The most striking thing by far about Xhosa, or township, culture, is the singing.  Every morning before school the teachers gather in the staff room for prayer and announcements.  Without warning or preparation, one of them starts a song, and everyone else instantly joins in, in full harmony.  On Fridays the day begins with a brief assembly for the kids, outdoors, and they too join the teachers in complex, multi-part songs that they all somehow know by heart.  Last week, on Mandela Day, the school held a special celebration, with guest speakers (most of them ministers).  Each time someone got up to speak, the room spontaneously erupted in four- and five-part harmony. 

Of course, I'm a sucker for choral music, but it's hard to convey how awe-inspiring this is--hairs stand up on my neck every time it happens.  The music is very good, but far more impressive, really, is how spontaneously and instinctively it's created.  I asked my students how it can be that everyone here knows how to sing so well, when many Americans will only sing with a karaoke machine, or in the shower, and even trained musicians usually need sheet music and rehearsal.  "Africans always know how to sing," one boy said.  Clearly they thought this was a stupid question.  "When you sing, you are simply expressing your emotions," a girl offered.  Well that's certainly how it's supposed to be, but all too rarely it is.


  1. I remember learning in a world music class in college that in many African cultures there's no such concept as "not being able to sing"; to say "I can't sing" would be tantamount to saying "I can't talk". One of the best things about Wohelo that alumnae remember most fondly (and pass on to their children through lullabies) is how we sang all the time, about everything: at all meals and all other gatherings, and to accompany all kinds of activities. Before technology turned the First World into a culture of spectators rather than participants, singing used to be a normal part of most people's lives in the form of lullabies, children's songs, school songs, college songs, hymns, chants, sing-alongs, folk songs, work songs, etc.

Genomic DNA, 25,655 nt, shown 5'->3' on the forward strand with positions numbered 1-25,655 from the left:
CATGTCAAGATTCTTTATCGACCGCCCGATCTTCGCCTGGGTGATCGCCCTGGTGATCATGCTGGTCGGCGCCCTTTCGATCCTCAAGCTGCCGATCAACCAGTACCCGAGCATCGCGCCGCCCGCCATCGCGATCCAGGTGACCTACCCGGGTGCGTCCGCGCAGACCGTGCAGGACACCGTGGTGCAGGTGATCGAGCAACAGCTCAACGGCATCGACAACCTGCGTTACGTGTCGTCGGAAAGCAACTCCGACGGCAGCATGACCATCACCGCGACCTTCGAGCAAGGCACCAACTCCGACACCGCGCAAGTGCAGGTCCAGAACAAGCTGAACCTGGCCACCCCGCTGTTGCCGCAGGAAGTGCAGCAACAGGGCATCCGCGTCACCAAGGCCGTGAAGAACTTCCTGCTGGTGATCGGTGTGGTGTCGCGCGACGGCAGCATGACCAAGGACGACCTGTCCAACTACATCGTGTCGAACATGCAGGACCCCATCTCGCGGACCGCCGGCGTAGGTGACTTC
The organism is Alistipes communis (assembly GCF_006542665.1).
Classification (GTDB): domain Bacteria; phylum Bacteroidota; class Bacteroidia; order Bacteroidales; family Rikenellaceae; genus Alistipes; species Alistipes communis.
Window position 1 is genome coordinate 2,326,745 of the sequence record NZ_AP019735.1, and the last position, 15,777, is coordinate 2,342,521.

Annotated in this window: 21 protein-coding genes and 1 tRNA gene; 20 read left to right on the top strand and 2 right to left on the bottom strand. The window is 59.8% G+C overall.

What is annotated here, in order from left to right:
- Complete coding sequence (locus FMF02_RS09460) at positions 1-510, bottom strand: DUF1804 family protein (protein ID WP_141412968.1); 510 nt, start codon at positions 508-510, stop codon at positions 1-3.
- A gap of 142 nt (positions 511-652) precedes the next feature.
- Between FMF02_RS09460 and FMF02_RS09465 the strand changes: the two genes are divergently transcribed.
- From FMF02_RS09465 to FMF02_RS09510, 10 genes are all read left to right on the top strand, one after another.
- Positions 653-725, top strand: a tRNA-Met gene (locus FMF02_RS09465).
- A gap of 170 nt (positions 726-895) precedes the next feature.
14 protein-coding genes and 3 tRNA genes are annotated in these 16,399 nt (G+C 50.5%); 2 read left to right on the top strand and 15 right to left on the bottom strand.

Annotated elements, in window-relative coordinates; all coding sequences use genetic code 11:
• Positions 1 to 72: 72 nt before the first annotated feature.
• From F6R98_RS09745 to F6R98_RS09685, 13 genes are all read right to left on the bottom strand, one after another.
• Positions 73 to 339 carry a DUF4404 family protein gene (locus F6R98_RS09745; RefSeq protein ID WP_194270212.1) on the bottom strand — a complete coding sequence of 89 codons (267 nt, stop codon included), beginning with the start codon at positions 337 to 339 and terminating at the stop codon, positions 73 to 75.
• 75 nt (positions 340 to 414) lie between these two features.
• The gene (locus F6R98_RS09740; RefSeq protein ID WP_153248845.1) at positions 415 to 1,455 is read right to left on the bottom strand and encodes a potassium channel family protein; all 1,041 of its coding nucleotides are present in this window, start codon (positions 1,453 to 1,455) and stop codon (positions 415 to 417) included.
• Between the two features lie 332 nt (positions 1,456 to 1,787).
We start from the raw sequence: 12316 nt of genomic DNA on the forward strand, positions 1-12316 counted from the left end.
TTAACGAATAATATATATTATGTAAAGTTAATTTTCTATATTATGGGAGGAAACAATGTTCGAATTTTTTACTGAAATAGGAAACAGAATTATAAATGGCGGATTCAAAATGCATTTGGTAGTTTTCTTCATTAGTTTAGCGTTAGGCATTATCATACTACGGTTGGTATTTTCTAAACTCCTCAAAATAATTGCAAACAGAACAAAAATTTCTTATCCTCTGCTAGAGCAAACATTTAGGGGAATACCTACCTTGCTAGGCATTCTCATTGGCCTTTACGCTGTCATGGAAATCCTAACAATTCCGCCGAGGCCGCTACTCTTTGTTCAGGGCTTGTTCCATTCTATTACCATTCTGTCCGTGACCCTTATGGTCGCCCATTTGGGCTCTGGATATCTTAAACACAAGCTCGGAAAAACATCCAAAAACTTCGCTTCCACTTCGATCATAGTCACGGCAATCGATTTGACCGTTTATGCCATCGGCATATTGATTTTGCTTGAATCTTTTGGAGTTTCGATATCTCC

2. That’s a fine opening disclaimer about who’s happiest—a very wise approach. I’m also interested that Graceful Space and I both land on the singing—esp. by children—as the center of the piece, though it’s not the bulk of it by word count. Again, it’s probably the human element coming through more stirringly than the section on tea, though that’s interesting in its own right. That video of the kids is terrific, and what a voice the teacher has!

    How do the folks of the region refer to or talk about the arm crossing and head bowing at the end of the song? It’s very cute but also a touch disturbing, I think—the somewhat heavy-handed imposition of order after the singing and swaying, which is a whole other kind of order, a sweet, happy order, or so it would seem.

    “The Masons or a gang” . . . Provocative!